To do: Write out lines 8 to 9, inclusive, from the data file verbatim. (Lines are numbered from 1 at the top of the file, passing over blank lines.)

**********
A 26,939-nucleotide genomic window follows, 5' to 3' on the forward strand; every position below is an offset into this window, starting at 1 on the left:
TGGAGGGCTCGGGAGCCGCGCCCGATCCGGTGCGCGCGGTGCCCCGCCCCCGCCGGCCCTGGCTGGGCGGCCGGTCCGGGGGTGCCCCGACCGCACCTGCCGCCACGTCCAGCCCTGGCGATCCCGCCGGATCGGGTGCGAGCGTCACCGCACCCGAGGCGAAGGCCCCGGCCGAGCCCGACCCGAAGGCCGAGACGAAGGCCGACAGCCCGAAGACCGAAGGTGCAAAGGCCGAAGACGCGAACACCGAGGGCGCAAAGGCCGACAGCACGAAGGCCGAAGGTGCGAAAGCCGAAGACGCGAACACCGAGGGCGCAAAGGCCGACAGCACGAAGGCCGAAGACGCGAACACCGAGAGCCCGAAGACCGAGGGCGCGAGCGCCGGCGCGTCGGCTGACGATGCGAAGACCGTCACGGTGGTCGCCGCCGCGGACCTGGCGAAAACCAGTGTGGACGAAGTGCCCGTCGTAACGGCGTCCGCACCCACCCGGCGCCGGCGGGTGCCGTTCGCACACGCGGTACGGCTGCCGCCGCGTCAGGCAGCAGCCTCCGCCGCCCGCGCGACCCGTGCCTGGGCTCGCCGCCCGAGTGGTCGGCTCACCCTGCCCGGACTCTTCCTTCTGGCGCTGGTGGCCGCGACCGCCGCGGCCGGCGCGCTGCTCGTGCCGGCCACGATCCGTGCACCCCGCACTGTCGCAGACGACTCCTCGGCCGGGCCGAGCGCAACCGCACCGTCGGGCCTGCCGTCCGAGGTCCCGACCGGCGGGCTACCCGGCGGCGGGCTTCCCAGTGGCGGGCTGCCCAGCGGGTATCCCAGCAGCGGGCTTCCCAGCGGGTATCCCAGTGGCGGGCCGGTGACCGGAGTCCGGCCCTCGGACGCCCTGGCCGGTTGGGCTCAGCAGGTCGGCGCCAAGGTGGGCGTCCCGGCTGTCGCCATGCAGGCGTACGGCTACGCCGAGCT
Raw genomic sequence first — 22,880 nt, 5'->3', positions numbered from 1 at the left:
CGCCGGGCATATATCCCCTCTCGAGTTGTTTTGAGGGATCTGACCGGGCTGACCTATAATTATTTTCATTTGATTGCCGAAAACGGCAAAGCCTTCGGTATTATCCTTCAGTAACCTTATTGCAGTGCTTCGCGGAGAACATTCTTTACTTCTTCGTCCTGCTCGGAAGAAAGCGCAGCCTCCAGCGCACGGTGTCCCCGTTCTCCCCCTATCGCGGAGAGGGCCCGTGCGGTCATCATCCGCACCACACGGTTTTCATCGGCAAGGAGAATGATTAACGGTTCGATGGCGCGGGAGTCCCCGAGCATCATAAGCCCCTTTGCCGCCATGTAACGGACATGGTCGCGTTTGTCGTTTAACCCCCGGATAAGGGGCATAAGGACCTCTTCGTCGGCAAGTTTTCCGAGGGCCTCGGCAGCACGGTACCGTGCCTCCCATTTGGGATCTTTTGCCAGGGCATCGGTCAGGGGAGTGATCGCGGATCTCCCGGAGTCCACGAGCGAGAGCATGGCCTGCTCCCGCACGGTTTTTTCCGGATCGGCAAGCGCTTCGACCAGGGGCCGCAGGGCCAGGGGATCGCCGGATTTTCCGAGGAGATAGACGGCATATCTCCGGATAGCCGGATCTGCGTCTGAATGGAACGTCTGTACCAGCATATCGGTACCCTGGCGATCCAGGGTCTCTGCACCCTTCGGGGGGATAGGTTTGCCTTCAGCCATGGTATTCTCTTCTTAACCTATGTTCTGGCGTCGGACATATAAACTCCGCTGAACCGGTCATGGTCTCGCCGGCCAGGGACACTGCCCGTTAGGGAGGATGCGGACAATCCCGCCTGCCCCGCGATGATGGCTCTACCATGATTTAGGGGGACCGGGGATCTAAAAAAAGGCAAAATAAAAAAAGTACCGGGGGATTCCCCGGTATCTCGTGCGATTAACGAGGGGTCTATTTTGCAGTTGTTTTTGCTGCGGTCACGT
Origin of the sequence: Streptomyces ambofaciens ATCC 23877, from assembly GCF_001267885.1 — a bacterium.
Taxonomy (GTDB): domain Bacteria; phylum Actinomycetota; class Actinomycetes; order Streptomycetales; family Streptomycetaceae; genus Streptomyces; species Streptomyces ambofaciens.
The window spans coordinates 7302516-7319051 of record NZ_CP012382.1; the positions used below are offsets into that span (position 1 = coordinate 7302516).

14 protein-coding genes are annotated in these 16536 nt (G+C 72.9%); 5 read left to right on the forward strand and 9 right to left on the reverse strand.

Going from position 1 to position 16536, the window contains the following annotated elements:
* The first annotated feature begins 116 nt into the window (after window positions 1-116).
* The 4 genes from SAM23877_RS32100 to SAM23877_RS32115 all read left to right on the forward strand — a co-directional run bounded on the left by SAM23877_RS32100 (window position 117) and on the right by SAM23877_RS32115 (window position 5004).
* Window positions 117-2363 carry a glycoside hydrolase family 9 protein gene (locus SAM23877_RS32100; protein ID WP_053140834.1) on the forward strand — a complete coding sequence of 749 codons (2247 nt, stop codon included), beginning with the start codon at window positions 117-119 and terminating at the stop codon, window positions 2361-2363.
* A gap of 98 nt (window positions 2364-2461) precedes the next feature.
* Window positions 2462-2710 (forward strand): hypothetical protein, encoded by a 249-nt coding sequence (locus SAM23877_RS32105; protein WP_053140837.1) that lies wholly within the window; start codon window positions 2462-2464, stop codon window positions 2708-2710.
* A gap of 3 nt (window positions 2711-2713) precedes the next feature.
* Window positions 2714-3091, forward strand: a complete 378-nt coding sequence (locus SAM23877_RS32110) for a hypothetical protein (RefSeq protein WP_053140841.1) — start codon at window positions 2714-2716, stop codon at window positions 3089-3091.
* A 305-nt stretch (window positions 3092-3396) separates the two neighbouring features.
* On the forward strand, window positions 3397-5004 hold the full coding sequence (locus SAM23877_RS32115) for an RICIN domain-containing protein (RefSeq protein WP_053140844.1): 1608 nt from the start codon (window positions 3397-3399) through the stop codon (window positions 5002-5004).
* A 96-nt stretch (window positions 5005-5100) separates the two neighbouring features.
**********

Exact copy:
14 protein-coding genes are annotated in these 16536 nt (G+C 72.9%); 5 read left to right on the forward strand and 9 right to left on the reverse strand.

Going from position 1 to position 16536, the window contains the following annotated elements: